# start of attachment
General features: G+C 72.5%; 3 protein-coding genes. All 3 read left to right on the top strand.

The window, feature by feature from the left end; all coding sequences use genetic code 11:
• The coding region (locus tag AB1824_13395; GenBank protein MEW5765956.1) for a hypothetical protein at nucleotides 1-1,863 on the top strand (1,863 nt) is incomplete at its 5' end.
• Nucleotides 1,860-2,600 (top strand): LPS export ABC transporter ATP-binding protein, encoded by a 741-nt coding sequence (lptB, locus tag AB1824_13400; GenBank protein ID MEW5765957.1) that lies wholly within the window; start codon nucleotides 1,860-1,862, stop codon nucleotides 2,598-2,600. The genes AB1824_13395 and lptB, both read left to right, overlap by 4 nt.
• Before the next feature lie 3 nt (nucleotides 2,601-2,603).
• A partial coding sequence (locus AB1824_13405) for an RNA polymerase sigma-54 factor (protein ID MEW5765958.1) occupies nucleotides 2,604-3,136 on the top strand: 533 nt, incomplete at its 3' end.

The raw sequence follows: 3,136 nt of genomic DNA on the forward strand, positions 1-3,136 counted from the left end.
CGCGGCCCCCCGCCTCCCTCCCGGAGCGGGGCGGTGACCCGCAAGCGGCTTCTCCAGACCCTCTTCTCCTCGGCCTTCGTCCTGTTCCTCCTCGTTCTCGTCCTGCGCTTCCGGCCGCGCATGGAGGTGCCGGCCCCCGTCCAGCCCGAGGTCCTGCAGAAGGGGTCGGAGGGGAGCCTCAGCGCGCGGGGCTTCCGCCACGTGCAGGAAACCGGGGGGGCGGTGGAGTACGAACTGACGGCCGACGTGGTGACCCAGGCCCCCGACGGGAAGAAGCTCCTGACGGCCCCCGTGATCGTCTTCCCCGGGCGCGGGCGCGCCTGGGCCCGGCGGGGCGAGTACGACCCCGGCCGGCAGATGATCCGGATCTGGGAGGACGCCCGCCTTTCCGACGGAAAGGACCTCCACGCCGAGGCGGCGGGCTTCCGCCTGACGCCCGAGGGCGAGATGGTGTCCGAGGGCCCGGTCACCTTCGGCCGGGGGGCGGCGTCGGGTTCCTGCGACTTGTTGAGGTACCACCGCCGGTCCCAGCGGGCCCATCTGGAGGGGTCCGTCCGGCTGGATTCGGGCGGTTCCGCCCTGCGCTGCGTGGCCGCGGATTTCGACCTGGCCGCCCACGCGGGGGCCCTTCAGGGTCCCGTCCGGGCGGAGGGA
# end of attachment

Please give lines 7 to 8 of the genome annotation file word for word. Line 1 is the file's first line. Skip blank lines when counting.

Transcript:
The raw sequence follows: 3,136 nt of genomic DNA on the forward strand, positions 1-3,136 counted from the left end.
CGCGGCCCCCCGCCTCCCTCCCGGAGCGGGGCGGTGACCCGCAAGCGGCTTCTCCAGACCCTCTTCTCCTCGGCCTTCGTCCTGTTCCTCCTCGTTCTCGTCCTGCGCTTCCGGCCGCGCATGGAGGTGCCGGCCCCCGTCCAGCCCGAGGTCCTGCAGAAGGGGTCGGAGGGGAGCCTCAGCGCGCGGGGCTTCCGCCACGTGCAGGAAACCGGGGGGGCGGTGGAGTACGAACTGACGGCCGACGTGGTGACCCAGGCCCCCGACGGGAAGAAGCTCCTGACGGCCCCCGTGATCGTCTTCCCCGGGCGCGGGCGCGCCTGGGCCCGGCGGGGCGAGTACGACCCCGGCCGGCAGATGATCCGGATCTGGGAGGACGCCCGCCTTTCCGACGGAAAGGACCTCCACGCCGAGGCGGCGGGCTTCCGCCTGACGCCCGAGGGCGAGATGGTGTCCGAGGGCCCGGTCACCTTCGGCCGGGGGGCGGCGTCGGGTTCCTGCGACTTGTTGAGGTACCACCGCCGGTCCCAGCGGGCCCATCTGGAGGGGTCCGTCCGGCTGGATTCGGGCGGTTCCGCCCTGCGCTGCGTGGCCGCGGATTTCGACCTGGCCGCCCACGCGGGGGCCCTTCAGGGTCCCGTCCGGGCGGAGGGA